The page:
Chicago Booth | Mr. Average White Guy
GMAT 680, GPA 3.2
Stanford GSB | Mr. AIESEC Alumnus
GMAT 750, GPA 3.38
Chicago Booth | Mr. Consulting Hopeful
GMAT 720, GPA 3.6
Stanford GSB | Mr. Future VC
GMAT 750, GPA 3.6
Kellogg | Mr. Brazilian Banker
GMAT 600, GPA 3.8
Harvard | Mr. Upward Trajectory
GMAT 720, GPA 3.3
Kenan-Flagler | Mr. Fish
GRE 327, GPA 3.733
Harvard | Mr. Community Impact
GMAT 690, GPA 3.0
IMD | Mr. Gap Year To IMD
GMAT 660, GPA 3.5
Harvard | Mr. Italian In Tokyo
GMAT (710-740), GPA 4.0
Stanford GSB | Mr. Blockchain
GMAT 760, GPA 3.9
Stanford GSB | Ms. Digital Health
GMAT 720, GPA 3.48
Wharton | Mr. Colombian M7 Deferral
GMAT 710, GPA 3.84
Harvard | Mr. Google Tech
GMAT 770, GPA 2.2
Harvard | Mr. MedTech Startup
GMAT 740, GPA 3.80
Yale | Mr. Healthcare Geek
GMAT 680, GPA 3.5
Harvard | Mr. Low GPA Product Manager
GMAT 780, GPA 3.1
Kenan-Flagler | Mr. Healthcare Provider
GMAT COVID19 Exemption, GPA 3.68
Kellogg | Ms. MBA For Social Impact
GMAT 720, GPA 3.9
Chicago Booth | Mr. Controller & Critic
GMAT 750, GPA 6.61 / 7.00 (equivalent to 3.78 / 4.00)
Kellogg | Mr. PE Social Impact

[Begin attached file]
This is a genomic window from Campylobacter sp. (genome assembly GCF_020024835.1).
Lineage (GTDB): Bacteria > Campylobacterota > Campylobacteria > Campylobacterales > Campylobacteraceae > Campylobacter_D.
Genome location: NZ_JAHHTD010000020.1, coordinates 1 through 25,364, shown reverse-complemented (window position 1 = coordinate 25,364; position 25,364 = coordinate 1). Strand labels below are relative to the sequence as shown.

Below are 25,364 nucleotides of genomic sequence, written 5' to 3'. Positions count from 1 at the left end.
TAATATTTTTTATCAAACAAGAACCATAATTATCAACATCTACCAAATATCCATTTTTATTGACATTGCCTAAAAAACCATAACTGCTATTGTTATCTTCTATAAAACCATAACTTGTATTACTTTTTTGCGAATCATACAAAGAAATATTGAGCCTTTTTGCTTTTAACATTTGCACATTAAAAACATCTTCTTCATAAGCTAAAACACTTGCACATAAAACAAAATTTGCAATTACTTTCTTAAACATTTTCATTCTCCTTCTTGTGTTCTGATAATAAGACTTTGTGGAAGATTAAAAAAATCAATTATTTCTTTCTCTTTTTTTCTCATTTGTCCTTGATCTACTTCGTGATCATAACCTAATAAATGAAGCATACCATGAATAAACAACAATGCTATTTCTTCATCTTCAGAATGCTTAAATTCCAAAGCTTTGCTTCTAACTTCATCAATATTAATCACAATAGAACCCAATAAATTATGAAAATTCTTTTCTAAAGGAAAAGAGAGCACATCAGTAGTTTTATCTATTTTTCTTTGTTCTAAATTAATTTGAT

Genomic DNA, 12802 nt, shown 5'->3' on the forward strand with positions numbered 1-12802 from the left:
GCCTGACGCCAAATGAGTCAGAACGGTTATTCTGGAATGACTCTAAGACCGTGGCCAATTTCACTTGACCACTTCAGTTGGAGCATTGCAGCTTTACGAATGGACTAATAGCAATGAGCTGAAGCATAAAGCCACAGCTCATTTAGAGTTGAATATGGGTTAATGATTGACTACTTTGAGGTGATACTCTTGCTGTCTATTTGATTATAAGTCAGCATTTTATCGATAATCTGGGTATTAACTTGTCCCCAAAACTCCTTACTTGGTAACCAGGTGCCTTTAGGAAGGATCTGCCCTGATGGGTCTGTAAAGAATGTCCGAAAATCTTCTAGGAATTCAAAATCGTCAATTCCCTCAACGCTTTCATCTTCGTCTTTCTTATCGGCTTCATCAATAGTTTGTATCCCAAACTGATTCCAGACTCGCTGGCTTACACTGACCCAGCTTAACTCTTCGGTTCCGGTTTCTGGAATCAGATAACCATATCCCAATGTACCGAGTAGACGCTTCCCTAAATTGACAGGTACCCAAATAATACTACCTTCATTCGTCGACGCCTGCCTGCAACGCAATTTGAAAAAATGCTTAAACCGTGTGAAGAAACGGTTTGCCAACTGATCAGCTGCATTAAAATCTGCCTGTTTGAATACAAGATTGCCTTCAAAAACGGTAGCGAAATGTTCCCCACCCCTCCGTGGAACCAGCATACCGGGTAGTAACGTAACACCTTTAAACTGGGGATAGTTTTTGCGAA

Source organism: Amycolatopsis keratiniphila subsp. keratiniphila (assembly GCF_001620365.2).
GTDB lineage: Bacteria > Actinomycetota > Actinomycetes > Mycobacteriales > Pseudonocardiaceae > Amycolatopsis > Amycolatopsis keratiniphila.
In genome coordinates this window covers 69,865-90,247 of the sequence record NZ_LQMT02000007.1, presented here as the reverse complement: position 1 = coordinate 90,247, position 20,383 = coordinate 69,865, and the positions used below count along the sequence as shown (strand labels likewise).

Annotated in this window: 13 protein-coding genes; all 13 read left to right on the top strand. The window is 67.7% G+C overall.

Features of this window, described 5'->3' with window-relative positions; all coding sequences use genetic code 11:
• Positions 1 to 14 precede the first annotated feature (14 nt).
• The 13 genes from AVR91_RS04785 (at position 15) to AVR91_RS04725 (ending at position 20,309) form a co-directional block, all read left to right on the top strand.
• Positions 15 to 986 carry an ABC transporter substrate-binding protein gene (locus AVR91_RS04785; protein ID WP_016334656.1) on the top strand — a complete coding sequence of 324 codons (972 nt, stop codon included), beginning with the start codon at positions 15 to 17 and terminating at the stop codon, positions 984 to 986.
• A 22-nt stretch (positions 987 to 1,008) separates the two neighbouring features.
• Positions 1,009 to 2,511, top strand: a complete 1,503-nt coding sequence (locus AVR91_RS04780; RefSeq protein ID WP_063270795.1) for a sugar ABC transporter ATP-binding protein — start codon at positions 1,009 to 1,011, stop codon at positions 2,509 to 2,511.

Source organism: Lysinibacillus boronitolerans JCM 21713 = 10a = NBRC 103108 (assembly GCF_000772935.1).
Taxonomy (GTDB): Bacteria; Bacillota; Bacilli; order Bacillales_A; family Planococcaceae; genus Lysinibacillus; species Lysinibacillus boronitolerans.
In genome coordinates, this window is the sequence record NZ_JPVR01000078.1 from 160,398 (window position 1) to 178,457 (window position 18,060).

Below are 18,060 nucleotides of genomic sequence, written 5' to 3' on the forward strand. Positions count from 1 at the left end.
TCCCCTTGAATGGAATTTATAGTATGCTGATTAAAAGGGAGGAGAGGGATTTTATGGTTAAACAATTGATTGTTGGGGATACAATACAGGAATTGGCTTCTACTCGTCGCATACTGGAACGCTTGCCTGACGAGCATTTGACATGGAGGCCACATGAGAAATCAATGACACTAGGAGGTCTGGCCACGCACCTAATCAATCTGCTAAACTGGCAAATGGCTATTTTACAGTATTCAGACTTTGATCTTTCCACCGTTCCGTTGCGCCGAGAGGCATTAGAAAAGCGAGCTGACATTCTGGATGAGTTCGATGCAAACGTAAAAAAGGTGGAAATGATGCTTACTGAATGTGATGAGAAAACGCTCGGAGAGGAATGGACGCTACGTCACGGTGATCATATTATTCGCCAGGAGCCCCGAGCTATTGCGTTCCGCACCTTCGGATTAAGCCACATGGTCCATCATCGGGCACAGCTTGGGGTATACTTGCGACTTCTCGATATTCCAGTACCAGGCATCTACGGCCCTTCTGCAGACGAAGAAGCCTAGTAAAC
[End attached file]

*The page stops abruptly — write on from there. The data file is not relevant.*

GMAT Waived, GPA 3.51
MIT Sloan | Mr. International Impact
GRE 326, GPA 3.5
MIT Sloan | Mr. Energy Enthusiast
GMAT 730, GPA 8.39
Chicago Booth | Ms. Future CMO
GMAT Have Not Taken, GPA 2.99
Said Business School | Mr. Global Sales Guy
GMAT 630, GPA 3.5
N U Singapore | Mr. Just And Right
GMAT 700, GPA 4.0
Georgetown McDonough | Mr. International Youngster
GMAT 720, GPA 3.55

Employers Shying Away From Internationals

Most MBA programs are seeing decreased recruitment activity for graduating international students, according to a new survey of schools

Last month Poets&Quants reported on a Kaplan survey that showed rising concerns about declining applications and enrollment of international students in U.S. business schools. Whether cause or effect, that news is related to a survey released Wednesday (April 11) showing another troubling facet of the shifting landscape: With recruiters reluctant to expend resources on training international hires, business schools now are reporting declines in foreign student recruitment from their MBA and specialized master’s programs, as well.